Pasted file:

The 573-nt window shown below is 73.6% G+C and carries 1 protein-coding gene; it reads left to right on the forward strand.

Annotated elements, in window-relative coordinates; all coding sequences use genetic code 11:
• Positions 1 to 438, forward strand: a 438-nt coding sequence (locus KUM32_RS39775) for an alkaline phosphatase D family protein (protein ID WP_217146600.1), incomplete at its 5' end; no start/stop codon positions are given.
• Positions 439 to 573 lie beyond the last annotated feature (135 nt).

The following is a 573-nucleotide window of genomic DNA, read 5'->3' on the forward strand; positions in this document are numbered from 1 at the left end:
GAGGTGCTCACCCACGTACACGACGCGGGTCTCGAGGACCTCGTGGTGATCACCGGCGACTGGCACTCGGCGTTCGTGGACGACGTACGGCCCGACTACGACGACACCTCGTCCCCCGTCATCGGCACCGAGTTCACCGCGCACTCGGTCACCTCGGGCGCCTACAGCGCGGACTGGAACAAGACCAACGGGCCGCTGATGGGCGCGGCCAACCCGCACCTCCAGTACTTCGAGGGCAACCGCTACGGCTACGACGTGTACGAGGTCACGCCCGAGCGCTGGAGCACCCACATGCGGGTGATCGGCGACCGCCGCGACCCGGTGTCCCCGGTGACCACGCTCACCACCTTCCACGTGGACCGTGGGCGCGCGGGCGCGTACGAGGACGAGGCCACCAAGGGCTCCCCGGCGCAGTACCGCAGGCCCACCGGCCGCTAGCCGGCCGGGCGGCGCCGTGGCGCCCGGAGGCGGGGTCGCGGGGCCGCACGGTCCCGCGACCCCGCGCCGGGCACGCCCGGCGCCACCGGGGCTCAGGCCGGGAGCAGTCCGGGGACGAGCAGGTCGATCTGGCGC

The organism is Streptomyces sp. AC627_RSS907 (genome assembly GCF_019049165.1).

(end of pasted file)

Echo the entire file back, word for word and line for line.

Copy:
The 573-nt window shown below is 73.6% G+C and carries 1 protein-coding gene; it reads left to right on the forward strand.

Annotated elements, in window-relative coordinates; all coding sequences use genetic code 11:
• Positions 1 to 438, forward strand: a 438-nt coding sequence (locus KUM32_RS39775) for an alkaline phosphatase D family protein (protein ID WP_217146600.1), incomplete at its 5' end; no start/stop codon positions are given.
• Positions 439 to 573 lie beyond the last annotated feature (135 nt).

The following is a 573-nucleotide window of genomic DNA, read 5'->3' on the forward strand; positions in this document are numbered from 1 at the left end:
GAGGTGCTCACCCACGTACACGACGCGGGTCTCGAGGACCTCGTGGTGATCACCGGCGACTGGCACTCGGCGTTCGTGGACGACGTACGGCCCGACTACGACGACACCTCGTCCCCCGTCATCGGCACCGAGTTCACCGCGCACTCGGTCACCTCGGGCGCCTACAGCGCGGACTGGAACAAGACCAACGGGCCGCTGATGGGCGCGGCCAACCCGCACCTCCAGTACTTCGAGGGCAACCGCTACGGCTACGACGTGTACGAGGTCACGCCCGAGCGCTGGAGCACCCACATGCGGGTGATCGGCGACCGCCGCGACCCGGTGTCCCCGGTGACCACGCTCACCACCTTCCACGTGGACCGTGGGCGCGCGGGCGCGTACGAGGACGAGGCCACCAAGGGCTCCCCGGCGCAGTACCGCAGGCCCACCGGCCGCTAGCCGGCCGGGCGGCGCCGTGGCGCCCGGAGGCGGGGTCGCGGGGCCGCACGGTCCCGCGACCCCGCGCCGGGCACGCCCGGCGCCACCGGGGCTCAGGCCGGGAGCAGTCCGGGGACGAGCAGGTCGATCTGGCGC

The organism is Streptomyces sp. AC627_RSS907 (genome assembly GCF_019049165.1).